A couple points:
1) you don't have to sacrifice any shot. You can concoct a spreader in any payload size that is acceptable for the gauge. You just need to select a starting recipe for a load 1/8 ounce larger than your goal. If you're using 1 ounce regularly and want a 1 ounce spreader, peruse the data for a 1 & 1/8 ounce recipe using your favorite components (you may have to change the wad) and delivering the velocity/pressure you want.
2) you can't have your cake and eat it too. Recognize that a spreader load is not a panacea but actually just a solution to a problem with a fairly narrow set of parameters.
Most patterns are of normal distribution...meaning the pattern density is greater in the center and thins towards the fringes. It's this hot core that allows a cylinder choke to obliterate targets at very close range and actually break some targets with authority at 50 yards.
If I introduce a systematic error that will disrupt the pattern and skew the pellet distribution, like a foreign object in the shot column I can ruin the normal distribution. If I use something that not only disrupts and spreads the hot core, but creates large and unpredictable voids in the pattern, I've ruined it to the point of uselessness.
The goal is to move some of the pellets from the hot core toward the outer edges, thus a) increasing the effective pattern diameter (helping to hit the target) while b) diminishing the likelihood of mangling a centered target. I’m searching here for the mythical “even pattern”, a result often alluded to but virtually nonexistent.
Obviously, (a) is a worthy goal for target shooting...every chipped target is scored an X.
But, (b) is non-essential for target shooting and, IMO, not justification for hunting with spreaders which, I believe, carries too high a risk of crippling game and, worse, injuring a dog.
Back to point (2)....spreaders have a narrower range of effectiveness than a cylinder choke, but within that range they can be even more useful.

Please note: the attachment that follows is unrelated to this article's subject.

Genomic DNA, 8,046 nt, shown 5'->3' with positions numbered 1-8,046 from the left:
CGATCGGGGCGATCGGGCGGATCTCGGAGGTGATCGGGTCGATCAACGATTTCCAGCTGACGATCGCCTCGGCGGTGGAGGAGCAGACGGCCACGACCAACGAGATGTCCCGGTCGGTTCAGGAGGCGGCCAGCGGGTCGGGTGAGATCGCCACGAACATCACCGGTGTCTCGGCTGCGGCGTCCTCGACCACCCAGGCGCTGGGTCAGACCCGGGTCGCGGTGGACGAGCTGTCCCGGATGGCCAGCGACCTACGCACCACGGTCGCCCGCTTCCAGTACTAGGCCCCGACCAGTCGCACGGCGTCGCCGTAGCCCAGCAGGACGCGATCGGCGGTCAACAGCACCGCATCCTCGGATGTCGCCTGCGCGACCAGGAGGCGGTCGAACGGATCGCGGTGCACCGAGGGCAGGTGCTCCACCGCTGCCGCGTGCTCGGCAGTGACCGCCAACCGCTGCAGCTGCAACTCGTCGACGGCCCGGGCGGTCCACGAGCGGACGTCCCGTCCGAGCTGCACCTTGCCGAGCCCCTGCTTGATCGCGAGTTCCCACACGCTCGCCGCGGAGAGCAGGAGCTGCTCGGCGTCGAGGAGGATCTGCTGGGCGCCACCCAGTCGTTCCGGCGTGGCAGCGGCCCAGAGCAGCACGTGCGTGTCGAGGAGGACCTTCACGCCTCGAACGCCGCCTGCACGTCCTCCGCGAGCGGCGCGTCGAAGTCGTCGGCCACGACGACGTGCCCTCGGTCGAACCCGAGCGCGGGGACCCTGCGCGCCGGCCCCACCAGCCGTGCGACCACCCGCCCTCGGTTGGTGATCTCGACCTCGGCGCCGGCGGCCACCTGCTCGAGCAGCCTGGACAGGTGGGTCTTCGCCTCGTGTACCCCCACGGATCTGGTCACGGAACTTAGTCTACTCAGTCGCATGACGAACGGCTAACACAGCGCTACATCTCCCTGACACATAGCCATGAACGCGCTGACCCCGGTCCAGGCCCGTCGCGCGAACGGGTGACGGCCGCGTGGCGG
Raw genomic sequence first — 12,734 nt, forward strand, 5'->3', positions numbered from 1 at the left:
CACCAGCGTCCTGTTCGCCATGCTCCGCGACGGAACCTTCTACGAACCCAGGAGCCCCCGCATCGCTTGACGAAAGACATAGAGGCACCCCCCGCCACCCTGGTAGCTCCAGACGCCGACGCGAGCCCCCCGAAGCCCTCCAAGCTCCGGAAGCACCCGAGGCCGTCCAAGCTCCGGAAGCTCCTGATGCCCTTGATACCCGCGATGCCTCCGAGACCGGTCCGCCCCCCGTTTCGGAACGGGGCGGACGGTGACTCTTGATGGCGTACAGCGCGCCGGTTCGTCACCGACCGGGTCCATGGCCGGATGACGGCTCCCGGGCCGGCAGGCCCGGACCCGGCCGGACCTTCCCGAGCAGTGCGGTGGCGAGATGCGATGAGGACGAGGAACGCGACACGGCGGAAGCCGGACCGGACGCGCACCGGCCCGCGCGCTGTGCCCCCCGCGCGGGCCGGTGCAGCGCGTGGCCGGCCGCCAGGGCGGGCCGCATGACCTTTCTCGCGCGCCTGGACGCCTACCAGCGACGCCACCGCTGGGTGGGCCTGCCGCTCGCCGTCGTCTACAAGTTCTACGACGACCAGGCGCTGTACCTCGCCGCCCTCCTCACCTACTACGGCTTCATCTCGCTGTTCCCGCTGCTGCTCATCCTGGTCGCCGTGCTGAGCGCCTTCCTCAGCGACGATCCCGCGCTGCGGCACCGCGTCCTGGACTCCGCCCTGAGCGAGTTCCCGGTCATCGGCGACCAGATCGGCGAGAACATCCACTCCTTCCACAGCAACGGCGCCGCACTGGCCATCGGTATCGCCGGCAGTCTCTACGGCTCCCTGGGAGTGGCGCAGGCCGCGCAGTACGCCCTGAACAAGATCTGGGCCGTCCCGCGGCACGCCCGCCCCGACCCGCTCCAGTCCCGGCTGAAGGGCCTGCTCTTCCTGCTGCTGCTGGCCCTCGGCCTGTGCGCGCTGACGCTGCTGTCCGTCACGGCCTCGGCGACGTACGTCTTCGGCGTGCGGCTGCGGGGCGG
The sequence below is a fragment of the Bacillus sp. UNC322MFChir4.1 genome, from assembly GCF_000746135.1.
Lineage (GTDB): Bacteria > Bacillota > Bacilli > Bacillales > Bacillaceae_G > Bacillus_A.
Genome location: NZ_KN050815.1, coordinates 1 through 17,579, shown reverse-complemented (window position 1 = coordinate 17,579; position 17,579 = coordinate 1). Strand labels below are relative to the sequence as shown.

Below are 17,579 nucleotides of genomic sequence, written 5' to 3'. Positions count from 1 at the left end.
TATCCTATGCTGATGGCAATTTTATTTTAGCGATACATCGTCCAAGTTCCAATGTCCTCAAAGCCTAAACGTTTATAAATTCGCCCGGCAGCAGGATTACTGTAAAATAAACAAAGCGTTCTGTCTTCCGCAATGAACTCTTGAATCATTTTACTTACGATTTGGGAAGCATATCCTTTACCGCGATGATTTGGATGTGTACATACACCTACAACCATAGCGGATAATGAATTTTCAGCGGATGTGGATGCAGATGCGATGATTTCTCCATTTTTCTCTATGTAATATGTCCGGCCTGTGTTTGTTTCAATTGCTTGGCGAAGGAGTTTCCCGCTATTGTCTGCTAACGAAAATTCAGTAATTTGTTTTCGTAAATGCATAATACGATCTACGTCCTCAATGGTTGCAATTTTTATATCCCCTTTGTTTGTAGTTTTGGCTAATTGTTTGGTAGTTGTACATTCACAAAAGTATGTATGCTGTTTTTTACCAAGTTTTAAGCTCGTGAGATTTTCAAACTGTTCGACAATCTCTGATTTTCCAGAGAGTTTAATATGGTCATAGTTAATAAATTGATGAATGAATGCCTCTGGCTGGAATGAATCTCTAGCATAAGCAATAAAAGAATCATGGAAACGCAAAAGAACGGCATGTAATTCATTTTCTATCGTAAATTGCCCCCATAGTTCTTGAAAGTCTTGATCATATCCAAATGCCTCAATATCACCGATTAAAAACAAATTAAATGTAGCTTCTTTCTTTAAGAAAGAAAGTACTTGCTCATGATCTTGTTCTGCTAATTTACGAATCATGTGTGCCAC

As a hypothetical example, assume a cylinder pattern that has optimal spread:density at 20 yds. At 10-15 yds it will obviously have more than adequate density but the spread will be smaller, making it a bit tougher to hit the target. At 25-30 yds the pattern will obviously be wider but thin enough at the edges that the effective pattern is no larger; maybe even smaller but, by virtue of core density, still capable of breaking the target with a well-centered pattern. So, the ideal range of a cylinder choke might cover 15-30 yds.
A well-concocted spreader pattern can be significantly wider than a cylinder pattern at 15 yards and have near-optimum density throughout. But, because of the thinner core density, if it’s optimum at 15 yards it may be inferior at only 25 yards and totally useless at 30 yards.
The only way to know to know a spreader’s performance is to test...your concoction in your gun at your preferred distance. Don’t fall for the casual “ expect one choke difference and only from a tightly choked gun,” or “don’t expect to open to more than IC from a Full choke.” Choke performance has conventionally been discussed as a percentage in a 30” circle at 40 yds. Good enough for mathematical comparisons but wholly irrelevant to real world shooting. It’s absolutely imperative to pattern spreaders at the distance you will shoot, and limit shots to a narrow range or be prepared for disappointment.